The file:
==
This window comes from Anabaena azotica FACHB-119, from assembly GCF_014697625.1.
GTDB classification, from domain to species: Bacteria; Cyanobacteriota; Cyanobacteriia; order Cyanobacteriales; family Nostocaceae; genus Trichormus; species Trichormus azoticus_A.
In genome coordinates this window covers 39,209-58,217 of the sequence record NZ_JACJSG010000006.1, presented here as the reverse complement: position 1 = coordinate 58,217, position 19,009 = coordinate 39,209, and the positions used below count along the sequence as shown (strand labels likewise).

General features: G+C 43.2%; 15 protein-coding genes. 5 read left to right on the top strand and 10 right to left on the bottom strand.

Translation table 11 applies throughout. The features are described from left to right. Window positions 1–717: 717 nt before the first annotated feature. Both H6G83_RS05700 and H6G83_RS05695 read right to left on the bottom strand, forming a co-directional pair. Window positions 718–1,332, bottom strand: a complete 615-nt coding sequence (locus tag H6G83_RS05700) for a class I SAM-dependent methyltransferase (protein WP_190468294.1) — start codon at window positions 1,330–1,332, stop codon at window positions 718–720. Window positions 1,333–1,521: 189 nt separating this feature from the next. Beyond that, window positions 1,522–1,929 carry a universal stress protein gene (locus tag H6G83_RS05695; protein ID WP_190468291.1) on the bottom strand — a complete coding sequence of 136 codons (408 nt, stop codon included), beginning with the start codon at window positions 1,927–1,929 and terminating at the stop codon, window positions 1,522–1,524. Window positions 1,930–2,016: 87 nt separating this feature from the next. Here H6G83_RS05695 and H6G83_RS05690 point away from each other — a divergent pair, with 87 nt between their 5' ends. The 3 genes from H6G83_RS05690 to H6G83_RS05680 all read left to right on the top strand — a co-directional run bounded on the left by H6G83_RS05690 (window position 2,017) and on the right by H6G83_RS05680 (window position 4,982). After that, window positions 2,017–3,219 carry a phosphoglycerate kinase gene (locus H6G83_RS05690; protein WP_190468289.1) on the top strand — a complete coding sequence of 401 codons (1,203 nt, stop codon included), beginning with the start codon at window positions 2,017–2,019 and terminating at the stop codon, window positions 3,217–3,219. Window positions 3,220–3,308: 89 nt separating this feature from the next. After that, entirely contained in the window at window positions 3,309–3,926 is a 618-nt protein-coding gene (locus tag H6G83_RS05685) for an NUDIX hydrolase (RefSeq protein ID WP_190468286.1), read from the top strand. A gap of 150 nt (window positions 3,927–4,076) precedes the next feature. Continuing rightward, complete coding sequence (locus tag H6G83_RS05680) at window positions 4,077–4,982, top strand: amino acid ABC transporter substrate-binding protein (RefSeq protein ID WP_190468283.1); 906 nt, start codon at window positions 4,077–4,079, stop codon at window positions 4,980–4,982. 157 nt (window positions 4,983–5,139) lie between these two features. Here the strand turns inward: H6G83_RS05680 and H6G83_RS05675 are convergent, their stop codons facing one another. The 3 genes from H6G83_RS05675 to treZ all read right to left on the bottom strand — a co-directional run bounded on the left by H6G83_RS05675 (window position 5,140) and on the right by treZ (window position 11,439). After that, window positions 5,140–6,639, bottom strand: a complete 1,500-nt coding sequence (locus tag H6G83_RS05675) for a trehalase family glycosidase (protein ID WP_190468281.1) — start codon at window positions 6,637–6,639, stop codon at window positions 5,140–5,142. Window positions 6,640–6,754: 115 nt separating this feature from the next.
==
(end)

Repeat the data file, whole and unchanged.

This window comes from Anabaena azotica FACHB-119, from assembly GCF_014697625.1.
GTDB classification, from domain to species: Bacteria; Cyanobacteriota; Cyanobacteriia; order Cyanobacteriales; family Nostocaceae; genus Trichormus; species Trichormus azoticus_A.
In genome coordinates this window covers 39,209-58,217 of the sequence record NZ_JACJSG010000006.1, presented here as the reverse complement: position 1 = coordinate 58,217, position 19,009 = coordinate 39,209, and the positions used below count along the sequence as shown (strand labels likewise).

General features: G+C 43.2%; 15 protein-coding genes. 5 read left to right on the top strand and 10 right to left on the bottom strand.

Translation table 11 applies throughout. The features are described from left to right. Window positions 1–717: 717 nt before the first annotated feature. Both H6G83_RS05700 and H6G83_RS05695 read right to left on the bottom strand, forming a co-directional pair. Window positions 718–1,332, bottom strand: a complete 615-nt coding sequence (locus tag H6G83_RS05700) for a class I SAM-dependent methyltransferase (protein WP_190468294.1) — start codon at window positions 1,330–1,332, stop codon at window positions 718–720. Window positions 1,333–1,521: 189 nt separating this feature from the next. Beyond that, window positions 1,522–1,929 carry a universal stress protein gene (locus tag H6G83_RS05695; protein ID WP_190468291.1) on the bottom strand — a complete coding sequence of 136 codons (408 nt, stop codon included), beginning with the start codon at window positions 1,927–1,929 and terminating at the stop codon, window positions 1,522–1,524. Window positions 1,930–2,016: 87 nt separating this feature from the next. Here H6G83_RS05695 and H6G83_RS05690 point away from each other — a divergent pair, with 87 nt between their 5' ends. The 3 genes from H6G83_RS05690 to H6G83_RS05680 all read left to right on the top strand — a co-directional run bounded on the left by H6G83_RS05690 (window position 2,017) and on the right by H6G83_RS05680 (window position 4,982). After that, window positions 2,017–3,219 carry a phosphoglycerate kinase gene (locus H6G83_RS05690; protein WP_190468289.1) on the top strand — a complete coding sequence of 401 codons (1,203 nt, stop codon included), beginning with the start codon at window positions 2,017–2,019 and terminating at the stop codon, window positions 3,217–3,219. Window positions 3,220–3,308: 89 nt separating this feature from the next. After that, entirely contained in the window at window positions 3,309–3,926 is a 618-nt protein-coding gene (locus tag H6G83_RS05685) for an NUDIX hydrolase (RefSeq protein ID WP_190468286.1), read from the top strand. A gap of 150 nt (window positions 3,927–4,076) precedes the next feature. Continuing rightward, complete coding sequence (locus tag H6G83_RS05680) at window positions 4,077–4,982, top strand: amino acid ABC transporter substrate-binding protein (RefSeq protein ID WP_190468283.1); 906 nt, start codon at window positions 4,077–4,079, stop codon at window positions 4,980–4,982. 157 nt (window positions 4,983–5,139) lie between these two features. Here the strand turns inward: H6G83_RS05680 and H6G83_RS05675 are convergent, their stop codons facing one another. The 3 genes from H6G83_RS05675 to treZ all read right to left on the bottom strand — a co-directional run bounded on the left by H6G83_RS05675 (window position 5,140) and on the right by treZ (window position 11,439). After that, window positions 5,140–6,639, bottom strand: a complete 1,500-nt coding sequence (locus tag H6G83_RS05675) for a trehalase family glycosidase (protein ID WP_190468281.1) — start codon at window positions 6,637–6,639, stop codon at window positions 5,140–5,142. Window positions 6,640–6,754: 115 nt separating this feature from the next.